Energy From Thorium Discussion Forum

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PostPosted: Jan 05, 2012 3:17 pm 
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Capacity factor, annual energy production GWh/year and $/kWh delivered are key metrics to run these discussions on. Others have already said it, but watch out for the number invisible swapping that often gets done. "The average power consumption of homes in ABC-land is 1 kW, our new [insert name here] development brings 500,000 kW of clean low carbon generation capacity to the grid of ABC-land, to your home. We're really making a difference."

Yeah right !


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PostPosted: Jan 05, 2012 3:25 pm 
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Cyril,
I assumed you had not noticed the figures, as they are clearly not zero.
Mis-statements and exaggerations are what the renewables everywhere crowd do.
We don't need to, and should call 1% 1%, not zero, to avoid getting bogged down in sterile debate about inaccuracies.

At 1% it is perfectly clear to anyone not ideologically blind that it is entirely useless as an energy source.


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PostPosted: Jan 06, 2012 12:02 pm 
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Yes, it can. If you look at what the US accomplished during WWII, or the Russians for that matter, you can see an example of a society mobilized around a particular industrial goal. The question of getting "5 reactors a week" is not really a question anything else other than a political . one. It is 100% devoted toward the issue of what society is *willing* to do to accomplish stated task.

5 reactors a week a 250 a year. I don't think we need quite that many. But assume we do.

First, the transition to easier built LFTRs (of any size) is a not a function to start of how quick LFTR (or IFRs or any Gen IV reactor) can be built, but, oddly, how quickly Gen III+ reactors can be built. It's a good baseline for what we want want to work towards. I firmly believe we should all STOP dissing LWRs to make LFTR look better as if Gen III reactors fail, LFTR will too as it will suck the political acceptance of all things fissionable down the drain.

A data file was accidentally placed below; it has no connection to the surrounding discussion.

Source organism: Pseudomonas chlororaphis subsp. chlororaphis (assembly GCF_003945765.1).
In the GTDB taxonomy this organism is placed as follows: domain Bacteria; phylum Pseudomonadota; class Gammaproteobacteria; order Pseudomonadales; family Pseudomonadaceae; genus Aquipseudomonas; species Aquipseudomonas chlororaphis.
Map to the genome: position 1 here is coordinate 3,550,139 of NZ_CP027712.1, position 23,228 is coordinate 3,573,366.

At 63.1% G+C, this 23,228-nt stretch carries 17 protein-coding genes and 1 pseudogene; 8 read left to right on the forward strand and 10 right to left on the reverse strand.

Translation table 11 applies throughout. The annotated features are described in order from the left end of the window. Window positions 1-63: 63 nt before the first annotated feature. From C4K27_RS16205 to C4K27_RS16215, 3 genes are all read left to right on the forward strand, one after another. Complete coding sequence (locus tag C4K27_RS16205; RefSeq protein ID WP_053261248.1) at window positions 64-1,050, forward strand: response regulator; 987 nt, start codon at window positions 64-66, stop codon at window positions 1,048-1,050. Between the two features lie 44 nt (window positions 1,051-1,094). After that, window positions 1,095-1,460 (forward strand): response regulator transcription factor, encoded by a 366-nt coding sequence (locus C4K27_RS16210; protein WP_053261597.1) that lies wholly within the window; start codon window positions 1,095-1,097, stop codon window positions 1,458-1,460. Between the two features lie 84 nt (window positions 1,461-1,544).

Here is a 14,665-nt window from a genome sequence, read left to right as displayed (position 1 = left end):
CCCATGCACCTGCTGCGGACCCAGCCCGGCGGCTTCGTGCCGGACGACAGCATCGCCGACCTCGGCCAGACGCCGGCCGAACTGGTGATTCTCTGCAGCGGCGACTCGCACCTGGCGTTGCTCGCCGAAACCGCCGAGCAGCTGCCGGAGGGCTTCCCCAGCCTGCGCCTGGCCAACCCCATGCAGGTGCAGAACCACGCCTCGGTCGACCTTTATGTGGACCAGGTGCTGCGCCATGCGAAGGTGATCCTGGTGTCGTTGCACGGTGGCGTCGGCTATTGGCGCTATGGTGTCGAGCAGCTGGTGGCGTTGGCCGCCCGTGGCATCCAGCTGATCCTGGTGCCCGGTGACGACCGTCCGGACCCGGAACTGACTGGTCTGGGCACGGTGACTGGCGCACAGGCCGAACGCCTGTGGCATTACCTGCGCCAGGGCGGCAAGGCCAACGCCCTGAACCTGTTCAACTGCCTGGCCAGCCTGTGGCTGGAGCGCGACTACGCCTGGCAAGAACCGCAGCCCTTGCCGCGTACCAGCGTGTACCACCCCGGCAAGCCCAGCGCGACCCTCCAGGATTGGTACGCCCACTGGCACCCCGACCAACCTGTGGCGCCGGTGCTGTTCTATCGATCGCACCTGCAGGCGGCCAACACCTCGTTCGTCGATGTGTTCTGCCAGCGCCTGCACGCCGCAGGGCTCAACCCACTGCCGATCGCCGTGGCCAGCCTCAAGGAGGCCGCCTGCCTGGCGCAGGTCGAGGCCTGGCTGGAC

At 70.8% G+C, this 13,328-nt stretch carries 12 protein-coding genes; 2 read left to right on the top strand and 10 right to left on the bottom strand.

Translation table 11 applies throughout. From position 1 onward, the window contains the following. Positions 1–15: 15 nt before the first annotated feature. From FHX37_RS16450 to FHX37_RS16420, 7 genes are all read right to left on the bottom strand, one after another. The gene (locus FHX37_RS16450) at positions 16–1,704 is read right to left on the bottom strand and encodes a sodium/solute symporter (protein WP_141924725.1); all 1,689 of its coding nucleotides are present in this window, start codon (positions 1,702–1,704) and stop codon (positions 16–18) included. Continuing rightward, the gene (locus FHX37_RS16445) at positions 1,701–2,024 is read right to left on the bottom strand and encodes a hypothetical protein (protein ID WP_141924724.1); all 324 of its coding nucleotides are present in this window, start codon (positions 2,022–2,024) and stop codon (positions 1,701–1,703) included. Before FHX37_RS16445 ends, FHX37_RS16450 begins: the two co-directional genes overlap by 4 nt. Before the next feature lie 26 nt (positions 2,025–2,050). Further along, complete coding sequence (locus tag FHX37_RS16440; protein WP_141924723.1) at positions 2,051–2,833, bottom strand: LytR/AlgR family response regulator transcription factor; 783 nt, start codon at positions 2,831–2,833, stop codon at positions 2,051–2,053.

But lets talk about Gen III. The Chinese understand full well the problems of this exponential expansion of the LWR fleet. They are learning a lot (as is the Shaw Group and other international, transnational construction corps) about modular reactor building and they *are getting better* at doing it. So we can expect by 2015/2016 when scads of these suckers will be going on line what it will take from a construction POV to build out a huge fleet of thousands.

COMPONENTS:

Secondly are components. Components, the parts in the box with the funny written instructions in 5 languages, is one of hte biggest issues. But this is a question of simply...I mean that, "simply" laying out your component infrastructure by REAL PLANNING, some the U.S. has not done since WWII. X number of reactors will require X number of components which require X number of factories producing those components and X amount of raw material.

[We do not do this in the US because it violates our religious adherence to "The Market" and letting industrial develop occur 'naturally according the market'. Fortunately, the Chinese never believed in any sort of 'canon religion' so they are not hindered by such Orthodoxy.]